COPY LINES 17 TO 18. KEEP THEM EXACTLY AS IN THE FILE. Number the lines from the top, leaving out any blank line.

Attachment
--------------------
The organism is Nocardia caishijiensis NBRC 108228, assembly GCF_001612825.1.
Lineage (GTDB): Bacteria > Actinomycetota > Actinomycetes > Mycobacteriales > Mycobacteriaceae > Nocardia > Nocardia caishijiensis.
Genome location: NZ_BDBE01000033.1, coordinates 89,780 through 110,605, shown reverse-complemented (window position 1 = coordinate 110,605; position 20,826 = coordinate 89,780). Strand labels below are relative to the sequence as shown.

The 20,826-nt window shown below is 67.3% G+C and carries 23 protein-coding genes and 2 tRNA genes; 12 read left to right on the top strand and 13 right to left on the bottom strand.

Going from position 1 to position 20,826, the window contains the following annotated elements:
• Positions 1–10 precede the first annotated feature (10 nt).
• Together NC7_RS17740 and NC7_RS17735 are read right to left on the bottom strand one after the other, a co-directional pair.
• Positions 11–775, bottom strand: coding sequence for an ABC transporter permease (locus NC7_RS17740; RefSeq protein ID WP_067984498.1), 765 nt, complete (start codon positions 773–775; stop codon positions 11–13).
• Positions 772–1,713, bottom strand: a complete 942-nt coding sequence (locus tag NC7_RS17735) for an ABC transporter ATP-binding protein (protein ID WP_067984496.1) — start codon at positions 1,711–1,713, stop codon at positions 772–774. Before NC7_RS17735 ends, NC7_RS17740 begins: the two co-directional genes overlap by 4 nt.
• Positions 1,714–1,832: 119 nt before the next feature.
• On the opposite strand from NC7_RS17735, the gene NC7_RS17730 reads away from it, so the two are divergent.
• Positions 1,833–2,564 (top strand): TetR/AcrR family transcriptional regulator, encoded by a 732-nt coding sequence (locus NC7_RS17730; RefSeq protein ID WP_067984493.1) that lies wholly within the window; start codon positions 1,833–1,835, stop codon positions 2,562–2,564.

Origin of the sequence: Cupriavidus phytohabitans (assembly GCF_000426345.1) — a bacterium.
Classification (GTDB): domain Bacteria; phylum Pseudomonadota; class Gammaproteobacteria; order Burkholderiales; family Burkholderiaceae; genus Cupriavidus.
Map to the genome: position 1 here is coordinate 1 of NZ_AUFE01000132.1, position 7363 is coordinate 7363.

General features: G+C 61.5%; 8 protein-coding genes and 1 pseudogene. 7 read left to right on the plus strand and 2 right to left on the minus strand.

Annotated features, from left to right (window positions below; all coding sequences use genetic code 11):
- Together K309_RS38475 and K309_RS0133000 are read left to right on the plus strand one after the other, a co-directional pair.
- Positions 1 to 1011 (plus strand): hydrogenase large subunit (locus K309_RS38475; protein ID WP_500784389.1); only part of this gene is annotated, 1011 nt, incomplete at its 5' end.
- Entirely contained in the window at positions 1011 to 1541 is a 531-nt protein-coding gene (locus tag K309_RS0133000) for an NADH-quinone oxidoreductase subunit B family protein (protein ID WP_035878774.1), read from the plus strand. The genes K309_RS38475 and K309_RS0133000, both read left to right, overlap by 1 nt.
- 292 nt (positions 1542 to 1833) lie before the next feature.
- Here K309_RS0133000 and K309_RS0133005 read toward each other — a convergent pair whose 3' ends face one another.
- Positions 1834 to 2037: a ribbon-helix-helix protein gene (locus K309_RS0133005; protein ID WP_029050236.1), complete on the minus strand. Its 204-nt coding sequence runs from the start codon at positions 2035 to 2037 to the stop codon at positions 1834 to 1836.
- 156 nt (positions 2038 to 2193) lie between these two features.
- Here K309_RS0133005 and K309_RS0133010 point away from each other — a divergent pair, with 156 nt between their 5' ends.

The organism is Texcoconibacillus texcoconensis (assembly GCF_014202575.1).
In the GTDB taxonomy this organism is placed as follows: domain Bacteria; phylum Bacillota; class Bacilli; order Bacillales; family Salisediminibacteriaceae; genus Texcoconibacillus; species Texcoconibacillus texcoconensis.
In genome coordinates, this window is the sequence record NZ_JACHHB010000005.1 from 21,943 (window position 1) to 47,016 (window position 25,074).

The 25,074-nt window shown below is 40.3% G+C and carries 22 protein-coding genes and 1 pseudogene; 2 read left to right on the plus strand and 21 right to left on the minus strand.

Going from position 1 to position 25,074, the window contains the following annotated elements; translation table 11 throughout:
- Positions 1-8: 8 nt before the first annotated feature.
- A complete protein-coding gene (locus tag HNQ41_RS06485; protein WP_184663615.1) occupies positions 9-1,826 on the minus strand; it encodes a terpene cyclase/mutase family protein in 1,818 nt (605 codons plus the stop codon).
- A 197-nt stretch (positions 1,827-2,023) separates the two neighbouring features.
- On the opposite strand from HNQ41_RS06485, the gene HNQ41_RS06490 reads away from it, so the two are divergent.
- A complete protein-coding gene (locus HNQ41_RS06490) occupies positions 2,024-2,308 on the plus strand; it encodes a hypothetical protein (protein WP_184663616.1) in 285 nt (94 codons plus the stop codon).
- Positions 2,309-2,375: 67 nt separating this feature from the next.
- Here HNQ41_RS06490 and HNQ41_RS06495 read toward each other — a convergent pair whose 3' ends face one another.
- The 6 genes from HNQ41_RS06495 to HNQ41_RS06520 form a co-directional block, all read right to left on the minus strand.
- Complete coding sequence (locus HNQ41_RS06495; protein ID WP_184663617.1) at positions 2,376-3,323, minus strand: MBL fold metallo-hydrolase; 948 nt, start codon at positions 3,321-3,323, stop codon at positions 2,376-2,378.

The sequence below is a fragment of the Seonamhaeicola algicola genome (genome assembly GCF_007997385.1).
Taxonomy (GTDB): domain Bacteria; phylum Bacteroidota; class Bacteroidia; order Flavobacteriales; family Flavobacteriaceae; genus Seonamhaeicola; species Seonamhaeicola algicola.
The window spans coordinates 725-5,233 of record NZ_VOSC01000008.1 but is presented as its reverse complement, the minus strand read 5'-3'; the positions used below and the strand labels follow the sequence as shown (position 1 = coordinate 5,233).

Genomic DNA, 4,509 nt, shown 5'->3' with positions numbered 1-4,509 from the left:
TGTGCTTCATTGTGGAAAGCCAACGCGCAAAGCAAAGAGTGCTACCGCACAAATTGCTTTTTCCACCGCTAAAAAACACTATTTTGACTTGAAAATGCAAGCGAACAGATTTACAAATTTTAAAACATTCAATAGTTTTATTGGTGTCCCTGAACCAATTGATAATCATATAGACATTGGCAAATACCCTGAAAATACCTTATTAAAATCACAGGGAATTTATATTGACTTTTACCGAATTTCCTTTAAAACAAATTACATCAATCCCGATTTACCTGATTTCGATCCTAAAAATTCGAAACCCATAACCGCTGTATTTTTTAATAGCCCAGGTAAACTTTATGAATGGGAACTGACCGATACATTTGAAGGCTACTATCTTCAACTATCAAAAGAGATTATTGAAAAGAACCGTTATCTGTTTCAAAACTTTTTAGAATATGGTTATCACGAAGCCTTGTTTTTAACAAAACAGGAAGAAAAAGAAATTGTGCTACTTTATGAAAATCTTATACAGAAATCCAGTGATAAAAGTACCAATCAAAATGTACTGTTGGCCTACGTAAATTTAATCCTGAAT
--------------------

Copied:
Annotated features, from left to right (window positions below; all coding sequences use genetic code 11):
- Together K309_RS38475 and K309_RS0133000 are read left to right on the plus strand one after the other, a co-directional pair.